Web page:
Kavanaugh is much more consistently Conservative than Justice Kennedy was. And that will disrupt the balance of the Court. So, even though Democrats had little chance of stopping his confirmation, they have worked tirelessly to try to prevent it.

The last time we had a Conservative replacing a Liberal on the Court in a manner like this was 1991 when the elder President Bush nominated Conservative Clarence Thomas to replace the more Liberal Thurgood Marshall.

It looks like the vote on Kavanaugh will be this weekend. Fifty Senators have stated they intend to vote to confirm him, virtually assuring he will be our next Supreme Court Justice. And while people will claim that the fight was about drinking or lying or allegations of abuse, the root of all those efforts is the fact that his appointment will shift the Court to the right.

Justice Ginsberg has suggested that she intends to retire sometime in the next five years. If Trump is reelected president he will appoint another Conservative to fill any vacancies on the Court.

If a Conservative is nominated to replace Ginsberg, you ain’t seen nothing yet.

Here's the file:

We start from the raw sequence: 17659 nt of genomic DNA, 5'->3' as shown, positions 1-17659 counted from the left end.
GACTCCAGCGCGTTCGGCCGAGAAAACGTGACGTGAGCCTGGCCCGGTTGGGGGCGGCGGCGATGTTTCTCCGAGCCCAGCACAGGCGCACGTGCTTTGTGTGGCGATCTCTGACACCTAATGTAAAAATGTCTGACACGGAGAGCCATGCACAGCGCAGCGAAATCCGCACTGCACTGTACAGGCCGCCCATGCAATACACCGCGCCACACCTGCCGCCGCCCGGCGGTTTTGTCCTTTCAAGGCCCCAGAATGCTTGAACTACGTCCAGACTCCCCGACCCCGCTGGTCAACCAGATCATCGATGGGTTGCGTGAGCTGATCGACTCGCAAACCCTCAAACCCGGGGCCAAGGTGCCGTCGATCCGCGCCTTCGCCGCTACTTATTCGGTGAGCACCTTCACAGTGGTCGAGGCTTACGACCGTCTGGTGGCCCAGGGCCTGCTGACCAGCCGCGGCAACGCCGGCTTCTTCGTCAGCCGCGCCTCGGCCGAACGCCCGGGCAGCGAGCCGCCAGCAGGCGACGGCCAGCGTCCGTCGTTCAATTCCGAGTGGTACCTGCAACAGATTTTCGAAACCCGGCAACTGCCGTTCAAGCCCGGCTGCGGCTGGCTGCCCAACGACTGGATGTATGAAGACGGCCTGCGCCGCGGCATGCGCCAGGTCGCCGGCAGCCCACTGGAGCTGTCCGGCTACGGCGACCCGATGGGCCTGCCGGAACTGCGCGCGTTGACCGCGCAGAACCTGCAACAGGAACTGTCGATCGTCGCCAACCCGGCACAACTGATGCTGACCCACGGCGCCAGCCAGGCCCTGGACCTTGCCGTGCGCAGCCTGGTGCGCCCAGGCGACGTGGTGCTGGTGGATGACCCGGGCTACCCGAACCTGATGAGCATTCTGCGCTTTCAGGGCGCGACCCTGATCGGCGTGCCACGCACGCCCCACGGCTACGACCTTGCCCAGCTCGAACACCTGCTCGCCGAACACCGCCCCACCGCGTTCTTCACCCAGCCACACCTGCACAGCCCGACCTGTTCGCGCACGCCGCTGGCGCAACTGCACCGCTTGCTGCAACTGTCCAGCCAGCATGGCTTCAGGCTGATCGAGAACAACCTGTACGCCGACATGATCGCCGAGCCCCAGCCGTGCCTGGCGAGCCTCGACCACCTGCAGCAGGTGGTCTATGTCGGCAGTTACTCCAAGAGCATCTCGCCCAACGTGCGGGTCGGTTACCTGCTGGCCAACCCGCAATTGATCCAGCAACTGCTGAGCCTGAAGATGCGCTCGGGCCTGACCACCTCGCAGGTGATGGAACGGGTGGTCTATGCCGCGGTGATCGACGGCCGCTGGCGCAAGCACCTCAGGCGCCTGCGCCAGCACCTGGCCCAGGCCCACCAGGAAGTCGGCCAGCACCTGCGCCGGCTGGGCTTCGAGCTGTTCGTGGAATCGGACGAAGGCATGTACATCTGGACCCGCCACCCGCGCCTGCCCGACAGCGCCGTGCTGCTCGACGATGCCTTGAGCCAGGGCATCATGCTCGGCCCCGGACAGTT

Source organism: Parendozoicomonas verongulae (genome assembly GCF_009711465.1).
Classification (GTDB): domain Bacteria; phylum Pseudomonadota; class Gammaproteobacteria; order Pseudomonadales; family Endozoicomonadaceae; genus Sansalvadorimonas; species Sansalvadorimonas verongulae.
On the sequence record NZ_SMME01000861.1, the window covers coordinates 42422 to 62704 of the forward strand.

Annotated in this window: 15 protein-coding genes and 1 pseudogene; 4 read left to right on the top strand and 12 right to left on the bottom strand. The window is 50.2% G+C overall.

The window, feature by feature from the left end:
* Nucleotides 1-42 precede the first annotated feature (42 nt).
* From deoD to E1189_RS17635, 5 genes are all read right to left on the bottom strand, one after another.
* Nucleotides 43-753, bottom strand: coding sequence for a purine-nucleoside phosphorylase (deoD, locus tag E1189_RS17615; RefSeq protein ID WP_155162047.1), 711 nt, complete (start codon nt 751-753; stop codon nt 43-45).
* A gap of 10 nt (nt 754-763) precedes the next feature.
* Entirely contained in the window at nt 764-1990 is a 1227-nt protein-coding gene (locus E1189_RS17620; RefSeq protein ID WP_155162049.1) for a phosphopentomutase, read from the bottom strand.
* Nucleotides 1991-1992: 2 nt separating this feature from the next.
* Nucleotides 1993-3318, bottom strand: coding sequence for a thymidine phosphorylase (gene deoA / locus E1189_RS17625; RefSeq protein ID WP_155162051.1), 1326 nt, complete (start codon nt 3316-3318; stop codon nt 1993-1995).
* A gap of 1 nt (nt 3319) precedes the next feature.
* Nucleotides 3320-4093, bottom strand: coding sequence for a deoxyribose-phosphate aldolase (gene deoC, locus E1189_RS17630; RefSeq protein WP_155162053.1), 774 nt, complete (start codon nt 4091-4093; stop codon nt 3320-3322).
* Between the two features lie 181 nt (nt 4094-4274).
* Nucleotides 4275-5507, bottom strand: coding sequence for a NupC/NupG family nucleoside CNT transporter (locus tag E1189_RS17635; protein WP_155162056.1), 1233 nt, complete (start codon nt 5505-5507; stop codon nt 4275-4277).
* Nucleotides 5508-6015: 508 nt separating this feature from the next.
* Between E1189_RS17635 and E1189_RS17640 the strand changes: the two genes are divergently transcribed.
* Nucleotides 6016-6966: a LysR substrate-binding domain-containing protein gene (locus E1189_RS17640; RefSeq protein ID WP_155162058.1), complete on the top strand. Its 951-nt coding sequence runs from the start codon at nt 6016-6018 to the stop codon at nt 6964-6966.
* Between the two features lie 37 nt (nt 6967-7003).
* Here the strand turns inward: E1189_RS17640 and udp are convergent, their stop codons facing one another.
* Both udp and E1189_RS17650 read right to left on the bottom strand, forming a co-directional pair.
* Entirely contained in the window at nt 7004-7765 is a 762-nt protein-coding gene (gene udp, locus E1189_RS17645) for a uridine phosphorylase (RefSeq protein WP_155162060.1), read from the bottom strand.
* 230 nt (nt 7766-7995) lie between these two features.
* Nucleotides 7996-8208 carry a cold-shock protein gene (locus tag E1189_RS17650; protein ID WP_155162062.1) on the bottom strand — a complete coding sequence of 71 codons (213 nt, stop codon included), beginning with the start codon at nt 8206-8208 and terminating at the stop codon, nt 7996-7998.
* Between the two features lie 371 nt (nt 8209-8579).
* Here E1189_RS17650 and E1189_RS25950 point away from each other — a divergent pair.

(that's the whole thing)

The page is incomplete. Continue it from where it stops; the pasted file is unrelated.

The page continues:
Rodney M Bliss is an author, columnist and IT Consultant. His blog updates every weekday. He lives in Pleasant Grove, UT with his lovely wife, thirteen children and grandchildren.

Follow him on
Twitter (@rodneymbliss)
Facebook (
LinkedIn (
or email him at rbliss at msn dot com

(c) 2018 Rodney M Bliss, all rights reserved

  1. Filibustering his nomination vote and then getting shut out by Reids short sighted “nuclear option” is hardly “fairly easily confirmed”. The Senate Dems simply made a mistake in their defense plans and thought they could mount the opposition too late. They got snookered by their own guys parliamentraty trick. Kavanaughs nomination debacle is their never again moment and it looks like it will also bite them when all is said and done. Changing the characterisation of Gorsuch’s nomination to ‘easy’ has actually been part of the Kavanaugh fight to try and justify it and/or to cast doubt on BKs credibility; “we didn’t do this to Gorsuch! there must be something wrong with Kavanaugh!”
    Balance does change the energy levels available for the fight, but they have never been easy on anyone not of their choosing.

Trackbacks & Pingbacks

  1. Best of 2018: It’s All About Balance (Oh, And Bret Kavanaugh) | Rodney M Bliss

Leave a Reply